Pope Francis' surprise hospitalisation for 'respiratory infection,' throws into doubt Easter ceremonies
ROME -- Pope Francis will remain hospitalized at the Gemelli Polyclinic for several days to treat what is described as a respiratory infection, the Vatican said, throwing into doubt whether he will be able to preside over long upcoming Palm Sunday and gruelling Easter ceremonies at St. Peter's Basilica and also to what extent his pontificate may be curtailed by the unexpected recurrence of his persistent health problems.
The 86-year-old pontiff was said by nurses to have passed a peaceful night at a private suite on the 10th floor of the Gemelli wher he was rushed by ambulance Wednesday afternoon from his apartment at the Santa Marta guest house after presiding over his weekly audience in St. Peter's Square. The pontiff was seen visibly grimacing in pain at the end of the audience as one of his security guards helped the Argentine leader of the Roman Catholic Church into the popemobile jeep.
The pope has various events scheduled in the coming days with the arrival of Easter, and the audiences scheduled for the next two days have been cancelled.
Vatican watchers poured scorn on the Vatican's claim at 4 p.m. Wednesday that the pope's checks were "previously scheduled." Messaggero newspaper reported that "it was a shame that it was not at all a long planned check-up."
"Everything happened in an unforseen manner, taking by surprise even his closest collaborators, who when they noticed the increasing pallor of the pope and the fact that he was sweating and his heart beating like crazy, rushed to call the doctors, who suggested hospitalisation to carry out tests, including a tac to check the status of the diverticulitis that continues to torment him by returning repeatedly."
The Holy See's press director, Matteo Bruni, said in a statement that "in recent days Pope Francis has complained of some breathing difficulties," hence the decision to send him to Gemelli.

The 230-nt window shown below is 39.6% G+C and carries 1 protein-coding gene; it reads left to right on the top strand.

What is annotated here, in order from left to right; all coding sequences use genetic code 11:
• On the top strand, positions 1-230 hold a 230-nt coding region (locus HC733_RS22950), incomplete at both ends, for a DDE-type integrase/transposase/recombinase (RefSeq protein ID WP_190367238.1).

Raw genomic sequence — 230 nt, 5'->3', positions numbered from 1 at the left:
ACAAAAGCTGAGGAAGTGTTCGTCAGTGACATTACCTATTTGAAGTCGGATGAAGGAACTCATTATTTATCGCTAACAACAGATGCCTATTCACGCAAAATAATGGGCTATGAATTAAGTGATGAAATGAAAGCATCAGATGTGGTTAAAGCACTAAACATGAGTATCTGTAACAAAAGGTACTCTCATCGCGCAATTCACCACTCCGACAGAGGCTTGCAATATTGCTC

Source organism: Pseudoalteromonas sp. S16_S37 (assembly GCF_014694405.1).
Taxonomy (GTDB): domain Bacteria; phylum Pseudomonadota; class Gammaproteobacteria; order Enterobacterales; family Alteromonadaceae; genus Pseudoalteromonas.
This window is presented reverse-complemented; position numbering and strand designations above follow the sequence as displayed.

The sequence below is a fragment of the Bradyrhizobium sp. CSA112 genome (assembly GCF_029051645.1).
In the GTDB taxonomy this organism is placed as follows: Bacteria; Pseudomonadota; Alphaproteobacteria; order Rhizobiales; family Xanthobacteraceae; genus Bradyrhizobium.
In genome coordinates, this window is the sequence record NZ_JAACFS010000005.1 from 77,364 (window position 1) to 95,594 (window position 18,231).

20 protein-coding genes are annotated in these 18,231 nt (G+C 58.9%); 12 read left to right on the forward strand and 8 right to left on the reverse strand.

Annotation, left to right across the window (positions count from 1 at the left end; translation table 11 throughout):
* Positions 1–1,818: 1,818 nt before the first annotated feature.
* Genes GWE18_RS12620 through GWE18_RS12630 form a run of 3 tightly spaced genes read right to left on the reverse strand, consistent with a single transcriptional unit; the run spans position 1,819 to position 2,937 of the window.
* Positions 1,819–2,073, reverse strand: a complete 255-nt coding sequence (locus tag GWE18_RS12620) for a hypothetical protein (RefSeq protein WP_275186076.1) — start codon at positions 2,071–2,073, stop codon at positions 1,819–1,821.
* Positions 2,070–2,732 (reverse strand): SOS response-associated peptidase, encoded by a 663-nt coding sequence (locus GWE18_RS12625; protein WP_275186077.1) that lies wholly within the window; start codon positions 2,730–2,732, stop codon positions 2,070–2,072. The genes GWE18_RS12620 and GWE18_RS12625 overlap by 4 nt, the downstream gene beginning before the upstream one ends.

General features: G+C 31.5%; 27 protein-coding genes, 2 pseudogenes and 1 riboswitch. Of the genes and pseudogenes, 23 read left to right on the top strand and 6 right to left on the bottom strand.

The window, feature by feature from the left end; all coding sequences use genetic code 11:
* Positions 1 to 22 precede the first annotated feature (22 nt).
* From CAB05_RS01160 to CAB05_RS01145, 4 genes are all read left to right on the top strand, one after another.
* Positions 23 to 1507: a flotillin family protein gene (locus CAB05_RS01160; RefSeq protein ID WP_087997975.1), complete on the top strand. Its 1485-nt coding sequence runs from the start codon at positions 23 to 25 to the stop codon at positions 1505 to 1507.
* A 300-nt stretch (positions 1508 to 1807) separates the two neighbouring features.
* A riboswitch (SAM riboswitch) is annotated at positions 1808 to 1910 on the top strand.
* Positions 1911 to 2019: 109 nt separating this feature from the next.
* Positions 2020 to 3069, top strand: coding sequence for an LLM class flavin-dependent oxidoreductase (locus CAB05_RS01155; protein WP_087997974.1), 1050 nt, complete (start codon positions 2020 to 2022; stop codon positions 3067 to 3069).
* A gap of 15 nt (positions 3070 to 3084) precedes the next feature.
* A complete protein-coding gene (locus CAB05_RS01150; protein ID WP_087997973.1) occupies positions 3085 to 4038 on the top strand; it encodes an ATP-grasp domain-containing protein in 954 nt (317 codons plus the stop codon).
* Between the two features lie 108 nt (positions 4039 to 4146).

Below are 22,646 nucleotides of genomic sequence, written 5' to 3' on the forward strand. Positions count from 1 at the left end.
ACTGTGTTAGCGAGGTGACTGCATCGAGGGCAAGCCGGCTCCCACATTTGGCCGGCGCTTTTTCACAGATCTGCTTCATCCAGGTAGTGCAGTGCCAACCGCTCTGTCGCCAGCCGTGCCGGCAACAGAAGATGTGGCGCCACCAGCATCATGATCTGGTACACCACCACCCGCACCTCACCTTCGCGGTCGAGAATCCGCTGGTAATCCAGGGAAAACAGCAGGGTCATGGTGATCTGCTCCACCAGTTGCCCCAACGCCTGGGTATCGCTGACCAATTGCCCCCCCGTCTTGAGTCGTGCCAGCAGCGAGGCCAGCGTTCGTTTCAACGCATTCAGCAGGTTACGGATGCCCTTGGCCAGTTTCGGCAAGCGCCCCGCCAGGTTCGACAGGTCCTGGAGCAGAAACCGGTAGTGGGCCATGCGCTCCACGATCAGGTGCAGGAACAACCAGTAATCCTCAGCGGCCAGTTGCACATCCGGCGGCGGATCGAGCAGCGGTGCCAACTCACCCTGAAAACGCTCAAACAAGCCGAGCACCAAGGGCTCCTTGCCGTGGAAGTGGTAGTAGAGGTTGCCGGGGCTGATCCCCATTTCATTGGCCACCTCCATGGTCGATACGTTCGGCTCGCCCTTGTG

Bruni's statement also confirmed that the infection is not COVID-19 related but that the pope will nevertheless "require a few days of appropriate hospital medical therapy."
In his statement, Bruni added, "Pope Francis is touched by the many messages received and expresses his gratitude for the closeness and prayers."
The pope's chest CAT scan came back "all clear," according to Vatican sources. He completed all of his scheduled tests, and no heart problems were confirmed, officials claimed. The hypothesis of the illness is that of a possible chronic bronchitis with asthma caused by stress. Nevertheless Corriere della Sera suggested the pontiff may have suffered a heart attack climaxing the lengthy audience.
The upper lobe of the pope's right lung was removed due to three cysts when he was a young man. He has had, especially in recent years, a history of medical challenges.
In 2021, he underwent colon surgery, also at Gemelli hospital, which confirmed diverticular stenosis. He also uses a wheelchair often due to a ligament injury in his right knee.
In addition to the planned lengthy ceremonies for Easter, Francis is scheduled to travel next month to Hungary, on the border of war-torn Ukraine, to carry his message of peace and tolerance toward migrants.
While the Vatican, as is traditional, played down the pope's ailments, Vatican watchers are concerned that even after the latest health scare the stubborn pontiff is likely to ignore doctors' advice to rest and slow down.
"The big heart of the pope may with time have worn out and even his body weight (visibly increased since he can no longer walk) constitutes another factor of risk," Il Messaggero's respected Vatican reporter Franca Giansoldati said.
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